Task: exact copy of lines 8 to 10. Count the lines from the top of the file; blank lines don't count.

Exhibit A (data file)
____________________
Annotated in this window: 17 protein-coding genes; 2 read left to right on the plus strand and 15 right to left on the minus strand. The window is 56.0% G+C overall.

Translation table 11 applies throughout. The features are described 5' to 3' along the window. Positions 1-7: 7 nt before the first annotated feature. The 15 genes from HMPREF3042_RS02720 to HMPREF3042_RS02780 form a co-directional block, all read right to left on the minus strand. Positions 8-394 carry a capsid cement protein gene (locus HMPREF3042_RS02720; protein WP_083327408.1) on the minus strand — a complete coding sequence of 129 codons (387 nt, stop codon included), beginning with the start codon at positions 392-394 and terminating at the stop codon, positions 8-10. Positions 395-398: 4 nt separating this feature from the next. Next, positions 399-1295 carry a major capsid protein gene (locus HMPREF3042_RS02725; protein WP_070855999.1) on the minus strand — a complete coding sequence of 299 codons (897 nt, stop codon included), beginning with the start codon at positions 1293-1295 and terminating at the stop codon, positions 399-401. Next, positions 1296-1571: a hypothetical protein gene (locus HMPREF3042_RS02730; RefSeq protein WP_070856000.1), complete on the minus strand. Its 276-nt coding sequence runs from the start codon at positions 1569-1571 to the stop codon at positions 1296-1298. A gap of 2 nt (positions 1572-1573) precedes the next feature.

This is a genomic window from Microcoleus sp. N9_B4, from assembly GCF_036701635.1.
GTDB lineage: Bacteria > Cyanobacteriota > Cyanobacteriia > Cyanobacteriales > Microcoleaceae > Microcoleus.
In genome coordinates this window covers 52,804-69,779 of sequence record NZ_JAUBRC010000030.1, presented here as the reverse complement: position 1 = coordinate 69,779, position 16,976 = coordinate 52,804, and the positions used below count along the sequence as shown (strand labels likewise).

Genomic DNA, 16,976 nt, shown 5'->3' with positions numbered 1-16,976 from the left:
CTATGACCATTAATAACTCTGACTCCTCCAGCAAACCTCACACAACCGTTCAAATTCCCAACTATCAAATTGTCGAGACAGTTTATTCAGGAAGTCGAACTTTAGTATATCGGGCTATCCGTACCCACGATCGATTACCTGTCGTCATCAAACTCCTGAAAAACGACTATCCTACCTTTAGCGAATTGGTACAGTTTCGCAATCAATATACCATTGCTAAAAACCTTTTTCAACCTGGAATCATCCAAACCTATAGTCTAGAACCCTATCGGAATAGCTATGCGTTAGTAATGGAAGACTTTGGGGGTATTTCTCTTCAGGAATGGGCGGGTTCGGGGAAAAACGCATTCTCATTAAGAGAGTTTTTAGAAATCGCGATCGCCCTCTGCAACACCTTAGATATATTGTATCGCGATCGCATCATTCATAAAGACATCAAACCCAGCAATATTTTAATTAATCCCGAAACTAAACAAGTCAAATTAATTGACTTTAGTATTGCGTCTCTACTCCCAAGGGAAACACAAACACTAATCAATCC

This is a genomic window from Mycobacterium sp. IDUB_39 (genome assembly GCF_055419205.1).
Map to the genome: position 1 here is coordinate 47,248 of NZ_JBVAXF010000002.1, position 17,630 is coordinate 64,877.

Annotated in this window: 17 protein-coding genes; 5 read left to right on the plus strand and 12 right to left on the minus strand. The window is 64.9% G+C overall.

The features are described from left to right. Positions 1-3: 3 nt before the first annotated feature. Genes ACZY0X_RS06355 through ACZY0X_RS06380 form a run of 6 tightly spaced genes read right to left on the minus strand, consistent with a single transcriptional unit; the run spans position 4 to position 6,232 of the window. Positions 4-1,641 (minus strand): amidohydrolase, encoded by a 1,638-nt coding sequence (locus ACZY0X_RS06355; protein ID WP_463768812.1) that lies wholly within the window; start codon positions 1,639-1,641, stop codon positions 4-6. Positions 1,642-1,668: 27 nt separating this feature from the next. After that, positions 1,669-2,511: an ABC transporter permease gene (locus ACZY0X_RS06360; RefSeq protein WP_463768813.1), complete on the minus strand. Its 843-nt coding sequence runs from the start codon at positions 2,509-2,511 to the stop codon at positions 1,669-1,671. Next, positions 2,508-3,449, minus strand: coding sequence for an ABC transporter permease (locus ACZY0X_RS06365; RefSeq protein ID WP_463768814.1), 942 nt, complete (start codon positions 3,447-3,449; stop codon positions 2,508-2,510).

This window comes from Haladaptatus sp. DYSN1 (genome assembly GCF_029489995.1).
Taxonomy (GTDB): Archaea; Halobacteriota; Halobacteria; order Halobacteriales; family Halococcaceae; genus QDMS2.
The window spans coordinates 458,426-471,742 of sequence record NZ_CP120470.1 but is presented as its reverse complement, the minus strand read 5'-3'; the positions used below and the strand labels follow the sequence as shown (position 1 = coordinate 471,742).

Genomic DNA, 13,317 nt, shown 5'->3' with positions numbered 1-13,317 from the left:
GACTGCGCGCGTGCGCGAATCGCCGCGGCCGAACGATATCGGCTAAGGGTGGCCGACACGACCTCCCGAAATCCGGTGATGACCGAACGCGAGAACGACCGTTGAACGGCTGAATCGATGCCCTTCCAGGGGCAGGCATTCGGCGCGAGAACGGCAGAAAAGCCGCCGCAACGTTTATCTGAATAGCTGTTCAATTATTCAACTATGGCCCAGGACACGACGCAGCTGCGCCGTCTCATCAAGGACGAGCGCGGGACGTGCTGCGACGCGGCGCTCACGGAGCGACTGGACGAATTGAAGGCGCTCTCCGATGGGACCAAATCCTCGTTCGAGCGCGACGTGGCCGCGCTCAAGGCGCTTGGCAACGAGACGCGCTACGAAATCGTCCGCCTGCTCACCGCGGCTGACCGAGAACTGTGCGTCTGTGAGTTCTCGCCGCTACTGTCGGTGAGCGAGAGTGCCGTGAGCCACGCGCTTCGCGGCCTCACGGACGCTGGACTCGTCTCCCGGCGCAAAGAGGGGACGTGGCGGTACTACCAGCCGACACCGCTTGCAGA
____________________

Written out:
This is a genomic window from Mycobacterium sp. IDUB_39 (genome assembly GCF_055419205.1).
Map to the genome: position 1 here is coordinate 47,248 of NZ_JBVAXF010000002.1, position 17,630 is coordinate 64,877.

Annotated in this window: 17 protein-coding genes; 5 read left to right on the plus strand and 12 right to left on the minus strand. The window is 64.9% G+C overall.